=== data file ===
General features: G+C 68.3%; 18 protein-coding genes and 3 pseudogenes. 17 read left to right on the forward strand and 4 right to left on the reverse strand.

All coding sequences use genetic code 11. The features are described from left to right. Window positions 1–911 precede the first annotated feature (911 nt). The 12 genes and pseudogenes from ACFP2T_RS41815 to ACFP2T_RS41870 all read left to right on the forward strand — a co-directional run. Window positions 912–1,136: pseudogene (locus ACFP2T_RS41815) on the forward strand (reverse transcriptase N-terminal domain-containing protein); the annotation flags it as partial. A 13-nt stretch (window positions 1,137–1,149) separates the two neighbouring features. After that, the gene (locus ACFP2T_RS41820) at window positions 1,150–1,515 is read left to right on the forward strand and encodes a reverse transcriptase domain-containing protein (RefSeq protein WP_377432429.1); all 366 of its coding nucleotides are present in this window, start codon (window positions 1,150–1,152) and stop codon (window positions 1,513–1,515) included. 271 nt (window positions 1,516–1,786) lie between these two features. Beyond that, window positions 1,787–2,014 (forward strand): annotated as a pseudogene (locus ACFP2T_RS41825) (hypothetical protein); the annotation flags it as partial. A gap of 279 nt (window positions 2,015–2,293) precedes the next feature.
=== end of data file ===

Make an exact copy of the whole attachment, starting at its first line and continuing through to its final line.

General features: G+C 68.3%; 18 protein-coding genes and 3 pseudogenes. 17 read left to right on the forward strand and 4 right to left on the reverse strand.

All coding sequences use genetic code 11. The features are described from left to right. Window positions 1–911 precede the first annotated feature (911 nt). The 12 genes and pseudogenes from ACFP2T_RS41815 to ACFP2T_RS41870 all read left to right on the forward strand — a co-directional run. Window positions 912–1,136: pseudogene (locus ACFP2T_RS41815) on the forward strand (reverse transcriptase N-terminal domain-containing protein); the annotation flags it as partial. A 13-nt stretch (window positions 1,137–1,149) separates the two neighbouring features. After that, the gene (locus ACFP2T_RS41820) at window positions 1,150–1,515 is read left to right on the forward strand and encodes a reverse transcriptase domain-containing protein (RefSeq protein WP_377432429.1); all 366 of its coding nucleotides are present in this window, start codon (window positions 1,150–1,152) and stop codon (window positions 1,513–1,515) included. 271 nt (window positions 1,516–1,786) lie between these two features. Beyond that, window positions 1,787–2,014 (forward strand): annotated as a pseudogene (locus ACFP2T_RS41825) (hypothetical protein); the annotation flags it as partial. A gap of 279 nt (window positions 2,015–2,293) precedes the next feature.